Dipping Into Your Retirement Account to Pay for College

The type and timing of your withdrawal will determine the taxes and fees you pay.

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Parents typically pay for college using their current income, 529 college savings plans, and other savings or investments. But some parents who haven't saved enough dip into their retirement accounts to pay for college.

Some 4 percent of parents withdrew money from their 401(k) or IRA to pay for college in 2011, according to a Sallie Mae and Ipsos survey of 813 college students and 798 parents of college students. The average amount withdrawn was $4,102. Another 1 percent of families took a retirement account loan, borrowing an average of $2,779 to help cover higher education costs.

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When using retirement accounts to pay for college, the type of retirement account and the timing of the transaction can determine how much of your savings will be applied to the tuition bill. And, of course, withdrawals and loans can hurt your retirement security. If you're considering tapping your nest egg for college costs, here's what you need to watch out for.

Avoid the early withdrawal penalty. Tuition and other education costs can qualify for a 401(k) hardship withdrawal if employees can demonstrate an immediate and heavy financial need for the money and show that other financial resources have been exhausted, according to IRS rules. But 401(k) account owners will still have to pay income tax, and if they're younger than 59½, they'll be hit with a 10 percent early withdrawal penalty. "The real problem with using the traditional 401(k) to pay for college is that they get really penalized," says Sarah Ducich, senior vice president of public policy at Sallie Mae. "They get a penalty for early withdrawal, they get taxed at a higher rate for the withdrawal, and then for the financial aid calculation for the following year it is counted as income." Workers may also be prohibited from making new contributions to the 401(k) plan for six months or more after the withdrawal.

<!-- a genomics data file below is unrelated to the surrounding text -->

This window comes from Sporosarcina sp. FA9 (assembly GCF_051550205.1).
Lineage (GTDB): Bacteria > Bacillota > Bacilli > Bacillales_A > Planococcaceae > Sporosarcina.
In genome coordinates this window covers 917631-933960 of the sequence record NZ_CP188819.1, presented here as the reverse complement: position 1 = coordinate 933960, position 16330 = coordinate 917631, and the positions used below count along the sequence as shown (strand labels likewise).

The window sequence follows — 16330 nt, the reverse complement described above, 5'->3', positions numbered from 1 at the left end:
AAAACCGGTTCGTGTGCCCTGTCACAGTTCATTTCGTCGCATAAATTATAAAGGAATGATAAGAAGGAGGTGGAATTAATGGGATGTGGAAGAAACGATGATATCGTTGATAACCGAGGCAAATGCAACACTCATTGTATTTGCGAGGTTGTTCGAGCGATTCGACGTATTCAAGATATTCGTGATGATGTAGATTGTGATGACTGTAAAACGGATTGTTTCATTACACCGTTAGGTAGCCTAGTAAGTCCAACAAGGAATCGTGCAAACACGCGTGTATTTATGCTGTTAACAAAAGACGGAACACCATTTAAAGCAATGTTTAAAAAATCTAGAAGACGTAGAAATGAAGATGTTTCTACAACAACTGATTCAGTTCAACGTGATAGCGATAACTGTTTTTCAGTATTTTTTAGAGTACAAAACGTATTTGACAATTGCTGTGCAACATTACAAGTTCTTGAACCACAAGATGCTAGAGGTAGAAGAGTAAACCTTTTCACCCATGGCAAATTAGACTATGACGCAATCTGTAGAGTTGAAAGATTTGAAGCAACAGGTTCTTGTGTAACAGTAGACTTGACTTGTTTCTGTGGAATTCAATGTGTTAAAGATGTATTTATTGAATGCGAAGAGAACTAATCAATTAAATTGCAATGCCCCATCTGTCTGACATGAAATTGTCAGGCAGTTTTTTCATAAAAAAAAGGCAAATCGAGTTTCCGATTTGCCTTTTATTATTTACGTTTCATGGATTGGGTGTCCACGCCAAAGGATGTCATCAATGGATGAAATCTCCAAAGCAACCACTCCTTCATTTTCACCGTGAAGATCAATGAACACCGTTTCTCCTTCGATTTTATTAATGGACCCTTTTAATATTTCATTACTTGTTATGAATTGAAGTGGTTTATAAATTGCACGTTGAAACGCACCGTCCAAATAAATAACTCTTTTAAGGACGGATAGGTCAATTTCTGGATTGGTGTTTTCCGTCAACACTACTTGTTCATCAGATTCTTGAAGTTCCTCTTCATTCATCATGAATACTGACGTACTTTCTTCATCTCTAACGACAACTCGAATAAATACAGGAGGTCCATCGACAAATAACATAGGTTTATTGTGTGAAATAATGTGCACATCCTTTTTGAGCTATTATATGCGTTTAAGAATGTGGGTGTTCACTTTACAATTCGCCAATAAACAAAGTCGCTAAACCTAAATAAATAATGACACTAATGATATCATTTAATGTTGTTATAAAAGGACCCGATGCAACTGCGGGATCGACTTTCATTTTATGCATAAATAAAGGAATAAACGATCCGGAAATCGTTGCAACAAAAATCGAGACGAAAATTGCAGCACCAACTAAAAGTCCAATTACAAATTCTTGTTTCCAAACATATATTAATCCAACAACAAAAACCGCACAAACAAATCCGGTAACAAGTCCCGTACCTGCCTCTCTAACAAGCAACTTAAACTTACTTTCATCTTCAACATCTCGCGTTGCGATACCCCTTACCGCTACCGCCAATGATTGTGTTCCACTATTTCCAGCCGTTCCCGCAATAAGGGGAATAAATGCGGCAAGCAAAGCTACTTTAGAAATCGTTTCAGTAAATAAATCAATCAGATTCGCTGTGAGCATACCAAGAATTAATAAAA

However, you can avoid the 10 percent early withdrawal penalty before age 59½ if you use an IRA distribution to pay for college. IRA, but not 401(k), withdrawals applied to higher education expenses including tuition, fees, and books are exempt from the penalty. Room and board are also qualifying expenses if the individual attending college is at least a half-time student.

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Pay attention to the tax treatment. You will need to pay income tax on both IRA and 401(k) withdrawals, which could result in an abnormally large tax bill. However, Roth IRA owners younger than 59½ pay income tax only on the portion of the withdrawal that comes from investment earnings. "The money you put in a Roth IRA comes back to you tax- and penalty-free when it is used for higher education purposes," says Tim Higgins, a certified financial planner in Marlborough, Mass., and author of Pay for College Without Sacrificing Your Retirement: A Guide to Your Financial Future. "You only owe taxes on the growth."

Look at loans. Account holders of 401(k)s can generally borrow 50 percent of their vested account balance, up to $50,000. But it's important for parents to explore the terms of all the loan options available, including Federal PLUS Loans, home equity loans, and private education loans, before borrowing from their retirement accounts. "If you are going to borrow, determine the best place to borrow," says Higgins. "If you are doing parent borrowing, I would look at equity in your home first."

Loans from 401(k)s that are used for education expenses must be repaid within five years, and your employer may require you to pay some fees for the loan. If you leave your job, the loan balance becomes due, and any portion of the loan that is not repaid is considered a withdrawal and taxes and fees may apply.

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Consider your financial aid package. Families receiving federal financial aid need to be especially cautious about retirement account distributions. Withdrawals from 401(k)s and IRAs count as income for the year and could reduce the amount of financial aid the student qualifies for in future years. "If you're doing this during the senior year of college, it will not have an impact, but if you do it in earlier years, it can have a severe negative impact on your financial aid," says Mark Kantrowitz, publisher of FinAid.org and author of Secrets to Winning a Scholarship. "Between the taxes and the reduction in need-based financial aid, you are potentially only going to net pennies on the dollar." Try to delay retirement account withdrawals until your child's senior year of college, to ensure that their financial aid package won't be reduced.